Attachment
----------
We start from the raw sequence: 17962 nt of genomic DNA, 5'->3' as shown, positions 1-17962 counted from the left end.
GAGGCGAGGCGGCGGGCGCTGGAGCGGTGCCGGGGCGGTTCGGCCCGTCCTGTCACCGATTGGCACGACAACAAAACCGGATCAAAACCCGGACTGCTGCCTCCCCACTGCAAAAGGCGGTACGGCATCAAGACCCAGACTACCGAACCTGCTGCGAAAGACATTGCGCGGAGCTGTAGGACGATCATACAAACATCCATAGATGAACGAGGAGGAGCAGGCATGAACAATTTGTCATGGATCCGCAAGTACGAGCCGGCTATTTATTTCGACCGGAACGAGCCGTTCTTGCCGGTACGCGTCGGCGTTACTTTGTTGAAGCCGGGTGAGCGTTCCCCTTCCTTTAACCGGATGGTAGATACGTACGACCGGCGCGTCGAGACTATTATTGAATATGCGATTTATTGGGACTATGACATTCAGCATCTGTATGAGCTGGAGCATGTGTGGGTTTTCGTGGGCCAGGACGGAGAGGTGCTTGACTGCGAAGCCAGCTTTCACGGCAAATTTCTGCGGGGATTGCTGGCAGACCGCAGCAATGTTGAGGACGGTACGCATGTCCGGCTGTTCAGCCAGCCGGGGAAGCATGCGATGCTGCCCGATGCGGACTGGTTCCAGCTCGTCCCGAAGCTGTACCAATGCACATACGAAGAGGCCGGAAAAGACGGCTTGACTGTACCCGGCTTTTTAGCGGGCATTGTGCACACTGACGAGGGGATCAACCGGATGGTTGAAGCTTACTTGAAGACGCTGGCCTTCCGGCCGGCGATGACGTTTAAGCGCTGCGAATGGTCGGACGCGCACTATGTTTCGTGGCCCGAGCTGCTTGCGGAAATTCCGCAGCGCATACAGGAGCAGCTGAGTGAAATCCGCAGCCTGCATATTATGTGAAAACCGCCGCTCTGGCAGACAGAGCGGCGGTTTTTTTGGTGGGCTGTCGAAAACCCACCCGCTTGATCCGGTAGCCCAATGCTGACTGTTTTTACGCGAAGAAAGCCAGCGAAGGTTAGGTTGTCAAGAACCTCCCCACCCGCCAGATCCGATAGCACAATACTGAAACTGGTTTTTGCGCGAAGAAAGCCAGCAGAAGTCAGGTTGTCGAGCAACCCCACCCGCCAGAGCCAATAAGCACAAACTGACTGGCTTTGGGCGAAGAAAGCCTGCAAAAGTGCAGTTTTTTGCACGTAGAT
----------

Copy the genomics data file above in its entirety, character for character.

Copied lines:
We start from the raw sequence: 17962 nt of genomic DNA, 5'->3' as shown, positions 1-17962 counted from the left end.
GAGGCGAGGCGGCGGGCGCTGGAGCGGTGCCGGGGCGGTTCGGCCCGTCCTGTCACCGATTGGCACGACAACAAAACCGGATCAAAACCCGGACTGCTGCCTCCCCACTGCAAAAGGCGGTACGGCATCAAGACCCAGACTACCGAACCTGCTGCGAAAGACATTGCGCGGAGCTGTAGGACGATCATACAAACATCCATAGATGAACGAGGAGGAGCAGGCATGAACAATTTGTCATGGATCCGCAAGTACGAGCCGGCTATTTATTTCGACCGGAACGAGCCGTTCTTGCCGGTACGCGTCGGCGTTACTTTGTTGAAGCCGGGTGAGCGTTCCCCTTCCTTTAACCGGATGGTAGATACGTACGACCGGCGCGTCGAGACTATTATTGAATATGCGATTTATTGGGACTATGACATTCAGCATCTGTATGAGCTGGAGCATGTGTGGGTTTTCGTGGGCCAGGACGGAGAGGTGCTTGACTGCGAAGCCAGCTTTCACGGCAAATTTCTGCGGGGATTGCTGGCAGACCGCAGCAATGTTGAGGACGGTACGCATGTCCGGCTGTTCAGCCAGCCGGGGAAGCATGCGATGCTGCCCGATGCGGACTGGTTCCAGCTCGTCCCGAAGCTGTACCAATGCACATACGAAGAGGCCGGAAAAGACGGCTTGACTGTACCCGGCTTTTTAGCGGGCATTGTGCACACTGACGAGGGGATCAACCGGATGGTTGAAGCTTACTTGAAGACGCTGGCCTTCCGGCCGGCGATGACGTTTAAGCGCTGCGAATGGTCGGACGCGCACTATGTTTCGTGGCCCGAGCTGCTTGCGGAAATTCCGCAGCGCATACAGGAGCAGCTGAGTGAAATCCGCAGCCTGCATATTATGTGAAAACCGCCGCTCTGGCAGACAGAGCGGCGGTTTTTTTGGTGGGCTGTCGAAAACCCACCCGCTTGATCCGGTAGCCCAATGCTGACTGTTTTTACGCGAAGAAAGCCAGCGAAGGTTAGGTTGTCAAGAACCTCCCCACCCGCCAGATCCGATAGCACAATACTGAAACTGGTTTTTGCGCGAAGAAAGCCAGCAGAAGTCAGGTTGTCGAGCAACCCCACCCGCCAGAGCCAATAAGCACAAACTGACTGGCTTTGGGCGAAGAAAGCCTGCAAAAGTGCAGTTTTTTGCACGTAGAT